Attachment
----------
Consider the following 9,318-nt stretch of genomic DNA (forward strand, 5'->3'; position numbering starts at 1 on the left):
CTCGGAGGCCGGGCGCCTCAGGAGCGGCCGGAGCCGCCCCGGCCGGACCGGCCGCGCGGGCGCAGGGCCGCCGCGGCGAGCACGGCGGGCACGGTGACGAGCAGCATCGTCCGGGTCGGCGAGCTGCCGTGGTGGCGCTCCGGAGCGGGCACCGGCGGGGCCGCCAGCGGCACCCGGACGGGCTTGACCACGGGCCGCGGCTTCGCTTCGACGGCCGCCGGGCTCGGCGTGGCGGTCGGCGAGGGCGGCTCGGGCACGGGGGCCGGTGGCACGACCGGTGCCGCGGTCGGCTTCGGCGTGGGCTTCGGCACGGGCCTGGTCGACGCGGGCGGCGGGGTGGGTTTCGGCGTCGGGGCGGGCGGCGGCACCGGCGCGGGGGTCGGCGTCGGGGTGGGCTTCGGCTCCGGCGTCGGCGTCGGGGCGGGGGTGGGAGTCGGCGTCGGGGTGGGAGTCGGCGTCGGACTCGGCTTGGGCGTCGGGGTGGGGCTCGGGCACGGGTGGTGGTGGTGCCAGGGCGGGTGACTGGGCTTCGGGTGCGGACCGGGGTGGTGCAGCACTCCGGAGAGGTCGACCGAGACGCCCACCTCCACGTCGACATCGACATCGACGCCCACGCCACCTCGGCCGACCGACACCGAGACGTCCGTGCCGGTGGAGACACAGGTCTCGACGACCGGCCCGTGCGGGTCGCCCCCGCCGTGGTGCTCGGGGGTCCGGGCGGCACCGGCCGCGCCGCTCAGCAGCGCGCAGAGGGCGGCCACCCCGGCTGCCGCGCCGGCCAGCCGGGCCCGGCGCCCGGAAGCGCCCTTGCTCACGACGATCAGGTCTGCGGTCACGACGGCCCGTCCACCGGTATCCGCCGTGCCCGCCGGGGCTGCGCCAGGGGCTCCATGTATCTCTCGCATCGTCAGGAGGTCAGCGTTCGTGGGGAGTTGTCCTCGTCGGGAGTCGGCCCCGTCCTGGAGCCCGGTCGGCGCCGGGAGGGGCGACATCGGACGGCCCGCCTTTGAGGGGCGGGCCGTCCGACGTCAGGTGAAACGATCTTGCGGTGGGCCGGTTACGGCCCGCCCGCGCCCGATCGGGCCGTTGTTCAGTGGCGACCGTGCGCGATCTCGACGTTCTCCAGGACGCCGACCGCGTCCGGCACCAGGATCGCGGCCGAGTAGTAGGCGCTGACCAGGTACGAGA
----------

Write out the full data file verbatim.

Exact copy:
Consider the following 9,318-nt stretch of genomic DNA (forward strand, 5'->3'; position numbering starts at 1 on the left):
CTCGGAGGCCGGGCGCCTCAGGAGCGGCCGGAGCCGCCCCGGCCGGACCGGCCGCGCGGGCGCAGGGCCGCCGCGGCGAGCACGGCGGGCACGGTGACGAGCAGCATCGTCCGGGTCGGCGAGCTGCCGTGGTGGCGCTCCGGAGCGGGCACCGGCGGGGCCGCCAGCGGCACCCGGACGGGCTTGACCACGGGCCGCGGCTTCGCTTCGACGGCCGCCGGGCTCGGCGTGGCGGTCGGCGAGGGCGGCTCGGGCACGGGGGCCGGTGGCACGACCGGTGCCGCGGTCGGCTTCGGCGTGGGCTTCGGCACGGGCCTGGTCGACGCGGGCGGCGGGGTGGGTTTCGGCGTCGGGGCGGGCGGCGGCACCGGCGCGGGGGTCGGCGTCGGGGTGGGCTTCGGCTCCGGCGTCGGCGTCGGGGCGGGGGTGGGAGTCGGCGTCGGGGTGGGAGTCGGCGTCGGACTCGGCTTGGGCGTCGGGGTGGGGCTCGGGCACGGGTGGTGGTGGTGCCAGGGCGGGTGACTGGGCTTCGGGTGCGGACCGGGGTGGTGCAGCACTCCGGAGAGGTCGACCGAGACGCCCACCTCCACGTCGACATCGACATCGACGCCCACGCCACCTCGGCCGACCGACACCGAGACGTCCGTGCCGGTGGAGACACAGGTCTCGACGACCGGCCCGTGCGGGTCGCCCCCGCCGTGGTGCTCGGGGGTCCGGGCGGCACCGGCCGCGCCGCTCAGCAGCGCGCAGAGGGCGGCCACCCCGGCTGCCGCGCCGGCCAGCCGGGCCCGGCGCCCGGAAGCGCCCTTGCTCACGACGATCAGGTCTGCGGTCACGACGGCCCGTCCACCGGTATCCGCCGTGCCCGCCGGGGCTGCGCCAGGGGCTCCATGTATCTCTCGCATCGTCAGGAGGTCAGCGTTCGTGGGGAGTTGTCCTCGTCGGGAGTCGGCCCCGTCCTGGAGCCCGGTCGGCGCCGGGAGGGGCGACATCGGACGGCCCGCCTTTGAGGGGCGGGCCGTCCGACGTCAGGTGAAACGATCTTGCGGTGGGCCGGTTACGGCCCGCCCGCGCCCGATCGGGCCGTTGTTCAGTGGCGACCGTGCGCGATCTCGACGTTCTCCAGGACGCCGACCGCGTCCGGCACCAGGATCGCGGCCGAGTAGTAGGCGCTGACCAGGTACGAGA